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http://dx.doi.org/10.1002/anie.201602936DOI Listing
July 2016

Assembly of α-Glucan by GlgE and GlgB in Mycobacteria and Streptomycetes.

Biochemistry 2016 06 2;55(23):3270-84. Epub 2016 Jun 2.

Biological Chemistry Department, John Innes Centre , Norwich Research Park, Norwich NR4 7UH, United Kingdom.

Actinomycetes, such as mycobacteria and streptomycetes, synthesize α-glucan with α-1,4 linkages and α-1,6 branching to help evade immune responses and to store carbon. α-Glucan is thought to resemble glycogen except for having shorter constituent linear chains. However, the fine structure of α-glucan and how it can be defined by the maltosyl transferase GlgE and branching enzyme GlgB were not known. Using a combination of enzymolysis and mass spectrometry, we compared the properties of α-glucan isolated from actinomycetes with polymer synthesized in vitro by GlgE and GlgB. We now propose the following assembly mechanism. Polymer synthesis starts with GlgE and its donor substrate, α-maltose 1-phosphate, yielding a linear oligomer with a degree of polymerization (∼16) sufficient for GlgB to introduce a branch. Branching involves strictly intrachain transfer to generate a C chain (the only constituent chain to retain its reducing end), which now bears an A chain (a nonreducing end terminal branch that does not itself bear a branch). GlgE preferentially extends A chains allowing GlgB to act iteratively to generate new A chains emanating from B chains (nonterminal branches that themselves bear a branch). Although extension and branching occur primarily with A chains, the other chain types are sometimes extended and branched such that some B chains (and possibly C chains) bear more than one branch. This occurs less frequently in α-glucans than in classical glycogens. The very similar properties of cytosolic and capsular α-glucans from Mycobacterium tuberculosis imply GlgE and GlgB are sufficient to synthesize them both.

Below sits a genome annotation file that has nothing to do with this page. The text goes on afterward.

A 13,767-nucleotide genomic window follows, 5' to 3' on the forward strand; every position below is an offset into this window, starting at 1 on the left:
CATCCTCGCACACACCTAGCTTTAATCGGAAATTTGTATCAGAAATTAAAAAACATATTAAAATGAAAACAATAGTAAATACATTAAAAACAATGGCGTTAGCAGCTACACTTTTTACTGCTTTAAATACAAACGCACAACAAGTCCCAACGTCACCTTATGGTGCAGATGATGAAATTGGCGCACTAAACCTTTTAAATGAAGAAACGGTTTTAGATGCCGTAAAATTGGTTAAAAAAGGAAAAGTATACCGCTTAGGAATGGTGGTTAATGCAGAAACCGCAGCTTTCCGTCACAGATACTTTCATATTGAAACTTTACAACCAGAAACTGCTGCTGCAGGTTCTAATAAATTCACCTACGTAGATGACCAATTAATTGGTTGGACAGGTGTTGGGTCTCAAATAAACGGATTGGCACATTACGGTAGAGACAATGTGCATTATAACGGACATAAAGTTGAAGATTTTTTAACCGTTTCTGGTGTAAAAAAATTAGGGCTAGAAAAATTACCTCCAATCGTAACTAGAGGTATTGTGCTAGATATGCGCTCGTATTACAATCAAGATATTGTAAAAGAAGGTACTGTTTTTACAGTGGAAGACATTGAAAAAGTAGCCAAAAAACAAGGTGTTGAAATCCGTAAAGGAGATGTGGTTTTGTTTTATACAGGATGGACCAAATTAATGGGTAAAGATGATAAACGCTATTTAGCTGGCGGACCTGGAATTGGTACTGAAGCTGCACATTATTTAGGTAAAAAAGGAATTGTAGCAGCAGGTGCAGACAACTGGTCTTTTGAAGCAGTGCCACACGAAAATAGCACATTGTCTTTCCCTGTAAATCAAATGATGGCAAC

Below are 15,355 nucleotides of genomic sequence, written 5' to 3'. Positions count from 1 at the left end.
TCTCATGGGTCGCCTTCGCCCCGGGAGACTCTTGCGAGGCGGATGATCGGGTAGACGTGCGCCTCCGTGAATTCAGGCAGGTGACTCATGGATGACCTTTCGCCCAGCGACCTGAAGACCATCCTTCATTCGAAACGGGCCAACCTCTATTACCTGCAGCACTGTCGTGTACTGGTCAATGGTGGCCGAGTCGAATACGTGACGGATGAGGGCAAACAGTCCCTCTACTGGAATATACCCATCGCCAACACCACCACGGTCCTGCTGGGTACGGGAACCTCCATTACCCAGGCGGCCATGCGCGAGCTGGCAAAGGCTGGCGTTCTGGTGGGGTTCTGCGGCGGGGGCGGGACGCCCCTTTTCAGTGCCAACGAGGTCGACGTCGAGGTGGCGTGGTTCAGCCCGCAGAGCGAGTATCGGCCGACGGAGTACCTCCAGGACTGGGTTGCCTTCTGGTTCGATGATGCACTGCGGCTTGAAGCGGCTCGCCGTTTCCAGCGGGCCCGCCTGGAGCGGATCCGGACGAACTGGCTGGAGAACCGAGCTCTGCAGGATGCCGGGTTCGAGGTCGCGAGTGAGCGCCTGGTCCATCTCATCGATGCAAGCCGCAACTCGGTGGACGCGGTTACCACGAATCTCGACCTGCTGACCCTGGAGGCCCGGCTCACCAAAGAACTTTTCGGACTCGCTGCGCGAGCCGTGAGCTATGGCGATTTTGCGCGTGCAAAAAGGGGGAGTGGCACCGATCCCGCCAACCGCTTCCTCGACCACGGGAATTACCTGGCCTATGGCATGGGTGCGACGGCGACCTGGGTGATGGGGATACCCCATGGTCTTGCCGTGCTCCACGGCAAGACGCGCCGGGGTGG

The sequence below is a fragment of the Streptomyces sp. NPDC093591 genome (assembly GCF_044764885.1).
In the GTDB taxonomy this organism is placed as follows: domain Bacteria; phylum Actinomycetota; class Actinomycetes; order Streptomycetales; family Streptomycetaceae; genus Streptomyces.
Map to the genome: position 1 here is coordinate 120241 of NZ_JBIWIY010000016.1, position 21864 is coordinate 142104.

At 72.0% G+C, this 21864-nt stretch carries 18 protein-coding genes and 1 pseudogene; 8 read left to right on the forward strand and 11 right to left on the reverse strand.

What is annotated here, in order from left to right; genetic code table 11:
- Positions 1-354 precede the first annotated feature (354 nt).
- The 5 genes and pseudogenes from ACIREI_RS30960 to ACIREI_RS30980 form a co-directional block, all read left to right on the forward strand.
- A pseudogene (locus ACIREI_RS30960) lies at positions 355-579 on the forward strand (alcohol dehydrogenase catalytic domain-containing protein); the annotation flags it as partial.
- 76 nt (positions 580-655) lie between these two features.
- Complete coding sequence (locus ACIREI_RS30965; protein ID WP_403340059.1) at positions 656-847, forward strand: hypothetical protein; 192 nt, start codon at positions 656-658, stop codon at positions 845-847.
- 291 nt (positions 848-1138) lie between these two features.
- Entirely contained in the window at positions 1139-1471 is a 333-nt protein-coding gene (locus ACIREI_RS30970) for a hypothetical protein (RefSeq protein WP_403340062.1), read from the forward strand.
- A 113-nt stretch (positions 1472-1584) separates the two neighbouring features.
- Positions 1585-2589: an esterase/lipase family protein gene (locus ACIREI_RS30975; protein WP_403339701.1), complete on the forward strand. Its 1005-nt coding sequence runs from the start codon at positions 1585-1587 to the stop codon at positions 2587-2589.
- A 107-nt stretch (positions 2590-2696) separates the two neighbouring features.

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http://dx.doi.org/10.1021/acs.biochem.6b00209DOI Listing
June 2016

Physicochemical characterization and dissolution studies of acyclovir solid dispersions with Pluronic F127 prepared by the kneading method.

Acta Pharm 2016 Mar;66(1):119-28

The dissolution rate of anhydrous acyclovir was improved by the preparation of physical mixtures and solid dispersions with the non-ionic polymer Pluronic F127 using the kneading method at different drug-to-polymer ratios. The obtained physical mixtures and solid dispersions were examined in terms of drug content and possible physical and chemical interactions between the drug and polymer using FTIR spectral studies, differential scanning calorimetry and powder X-ray diffraction analysis. The dissolution rate of acyclovir was determined using the rotating disk method. It was found that the minimal content of the polymer within the mixtures needed to increase the dissolution rate of the drug was 50 %.